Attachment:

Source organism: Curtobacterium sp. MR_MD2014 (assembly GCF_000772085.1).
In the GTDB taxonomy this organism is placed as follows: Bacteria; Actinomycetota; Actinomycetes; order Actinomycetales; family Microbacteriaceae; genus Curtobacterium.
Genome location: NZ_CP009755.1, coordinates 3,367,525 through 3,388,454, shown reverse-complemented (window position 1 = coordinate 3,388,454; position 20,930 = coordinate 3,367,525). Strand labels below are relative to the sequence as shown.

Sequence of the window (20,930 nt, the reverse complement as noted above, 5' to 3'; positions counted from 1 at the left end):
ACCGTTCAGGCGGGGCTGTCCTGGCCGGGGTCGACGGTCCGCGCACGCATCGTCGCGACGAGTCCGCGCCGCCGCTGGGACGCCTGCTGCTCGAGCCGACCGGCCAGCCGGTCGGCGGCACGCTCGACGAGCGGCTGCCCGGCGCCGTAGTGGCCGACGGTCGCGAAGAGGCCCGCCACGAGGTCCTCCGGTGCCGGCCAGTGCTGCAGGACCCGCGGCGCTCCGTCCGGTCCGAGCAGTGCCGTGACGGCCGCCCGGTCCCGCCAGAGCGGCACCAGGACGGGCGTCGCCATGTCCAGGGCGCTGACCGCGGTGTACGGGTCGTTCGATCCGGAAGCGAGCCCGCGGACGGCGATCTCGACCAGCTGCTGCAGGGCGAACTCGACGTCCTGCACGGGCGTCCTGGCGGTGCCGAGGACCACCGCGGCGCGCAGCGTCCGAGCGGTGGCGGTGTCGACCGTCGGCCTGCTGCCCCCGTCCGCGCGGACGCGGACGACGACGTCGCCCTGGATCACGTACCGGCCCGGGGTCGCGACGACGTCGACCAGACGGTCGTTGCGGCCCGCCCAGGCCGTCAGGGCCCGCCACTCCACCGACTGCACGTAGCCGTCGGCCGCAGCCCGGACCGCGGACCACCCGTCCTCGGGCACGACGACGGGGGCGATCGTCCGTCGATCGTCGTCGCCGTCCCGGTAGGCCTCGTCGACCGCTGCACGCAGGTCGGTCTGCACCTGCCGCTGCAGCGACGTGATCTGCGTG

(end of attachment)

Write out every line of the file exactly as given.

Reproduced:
Source organism: Curtobacterium sp. MR_MD2014 (assembly GCF_000772085.1).
In the GTDB taxonomy this organism is placed as follows: Bacteria; Actinomycetota; Actinomycetes; order Actinomycetales; family Microbacteriaceae; genus Curtobacterium.
Genome location: NZ_CP009755.1, coordinates 3,367,525 through 3,388,454, shown reverse-complemented (window position 1 = coordinate 3,388,454; position 20,930 = coordinate 3,367,525). Strand labels below are relative to the sequence as shown.

Sequence of the window (20,930 nt, the reverse complement as noted above, 5' to 3'; positions counted from 1 at the left end):
ACCGTTCAGGCGGGGCTGTCCTGGCCGGGGTCGACGGTCCGCGCACGCATCGTCGCGACGAGTCCGCGCCGCCGCTGGGACGCCTGCTGCTCGAGCCGACCGGCCAGCCGGTCGGCGGCACGCTCGACGAGCGGCTGCCCGGCGCCGTAGTGGCCGACGGTCGCGAAGAGGCCCGCCACGAGGTCCTCCGGTGCCGGCCAGTGCTGCAGGACCCGCGGCGCTCCGTCCGGTCCGAGCAGTGCCGTGACGGCCGCCCGGTCCCGCCAGAGCGGCACCAGGACGGGCGTCGCCATGTCCAGGGCGCTGACCGCGGTGTACGGGTCGTTCGATCCGGAAGCGAGCCCGCGGACGGCGATCTCGACCAGCTGCTGCAGGGCGAACTCGACGTCCTGCACGGGCGTCCTGGCGGTGCCGAGGACCACCGCGGCGCGCAGCGTCCGAGCGGTGGCGGTGTCGACCGTCGGCCTGCTGCCCCCGTCCGCGCGGACGCGGACGACGACGTCGCCCTGGATCACGTACCGGCCCGGGGTCGCGACGACGTCGACCAGACGGTCGTTGCGGCCCGCCCAGGCCGTCAGGGCCCGCCACTCCACCGACTGCACGTAGCCGTCGGCCGCAGCCCGGACCGCGGACCACCCGTCCTCGGGCACGACGACGGGGGCGATCGTCCGTCGATCGTCGTCGCCGTCCCGGTAGGCCTCGTCGACCGCTGCACGCAGGTCGGTCTGCACCTGCCGCTGCAGCGACGTGATCTGCGTG